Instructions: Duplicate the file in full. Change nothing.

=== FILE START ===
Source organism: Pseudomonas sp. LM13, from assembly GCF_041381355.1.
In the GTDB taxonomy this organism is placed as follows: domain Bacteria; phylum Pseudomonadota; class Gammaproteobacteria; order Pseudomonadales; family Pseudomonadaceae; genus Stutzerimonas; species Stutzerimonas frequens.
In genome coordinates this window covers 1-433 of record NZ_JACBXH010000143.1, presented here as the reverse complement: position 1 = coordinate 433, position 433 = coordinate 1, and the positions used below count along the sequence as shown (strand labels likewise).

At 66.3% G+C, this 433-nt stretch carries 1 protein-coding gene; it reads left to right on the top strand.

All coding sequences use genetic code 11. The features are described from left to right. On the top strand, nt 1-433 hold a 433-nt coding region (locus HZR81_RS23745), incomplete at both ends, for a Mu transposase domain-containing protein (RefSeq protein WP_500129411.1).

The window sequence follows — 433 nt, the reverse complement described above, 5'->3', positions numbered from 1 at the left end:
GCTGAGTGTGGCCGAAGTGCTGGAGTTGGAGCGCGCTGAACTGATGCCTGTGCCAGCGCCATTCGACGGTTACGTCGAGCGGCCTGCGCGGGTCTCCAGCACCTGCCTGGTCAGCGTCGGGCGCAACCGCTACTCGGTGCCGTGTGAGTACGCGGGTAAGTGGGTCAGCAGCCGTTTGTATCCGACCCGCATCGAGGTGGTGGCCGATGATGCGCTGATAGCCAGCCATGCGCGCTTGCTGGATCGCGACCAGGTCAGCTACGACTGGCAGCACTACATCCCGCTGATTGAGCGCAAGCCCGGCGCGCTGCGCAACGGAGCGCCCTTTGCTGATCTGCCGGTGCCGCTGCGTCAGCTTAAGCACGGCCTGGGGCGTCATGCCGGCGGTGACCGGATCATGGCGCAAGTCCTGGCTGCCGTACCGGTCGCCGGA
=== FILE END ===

Source organism: Pseudomonas sp. LM13, from assembly GCF_041381355.1.
In the GTDB taxonomy this organism is placed as follows: domain Bacteria; phylum Pseudomonadota; class Gammaproteobacteria; order Pseudomonadales; family Pseudomonadaceae; genus Stutzerimonas; species Stutzerimonas frequens.
In genome coordinates this window covers 1-433 of record NZ_JACBXH010000143.1, presented here as the reverse complement: position 1 = coordinate 433, position 433 = coordinate 1, and the positions used below count along the sequence as shown (strand labels likewise).

At 66.3% G+C, this 433-nt stretch carries 1 protein-coding gene; it reads left to right on the top strand.

All coding sequences use genetic code 11. The features are described from left to right. On the top strand, nt 1-433 hold a 433-nt coding region (locus HZR81_RS23745), incomplete at both ends, for a Mu transposase domain-containing protein (RefSeq protein WP_500129411.1).

The window sequence follows — 433 nt, the reverse complement described above, 5'->3', positions numbered from 1 at the left end:
GCTGAGTGTGGCCGAAGTGCTGGAGTTGGAGCGCGCTGAACTGATGCCTGTGCCAGCGCCATTCGACGGTTACGTCGAGCGGCCTGCGCGGGTCTCCAGCACCTGCCTGGTCAGCGTCGGGCGCAACCGCTACTCGGTGCCGTGTGAGTACGCGGGTAAGTGGGTCAGCAGCCGTTTGTATCCGACCCGCATCGAGGTGGTGGCCGATGATGCGCTGATAGCCAGCCATGCGCGCTTGCTGGATCGCGACCAGGTCAGCTACGACTGGCAGCACTACATCCCGCTGATTGAGCGCAAGCCCGGCGCGCTGCGCAACGGAGCGCCCTTTGCTGATCTGCCGGTGCCGCTGCGTCAGCTTAAGCACGGCCTGGGGCGTCATGCCGGCGGTGACCGGATCATGGCGCAAGTCCTGGCTGCCGTACCGGTCGCCGGA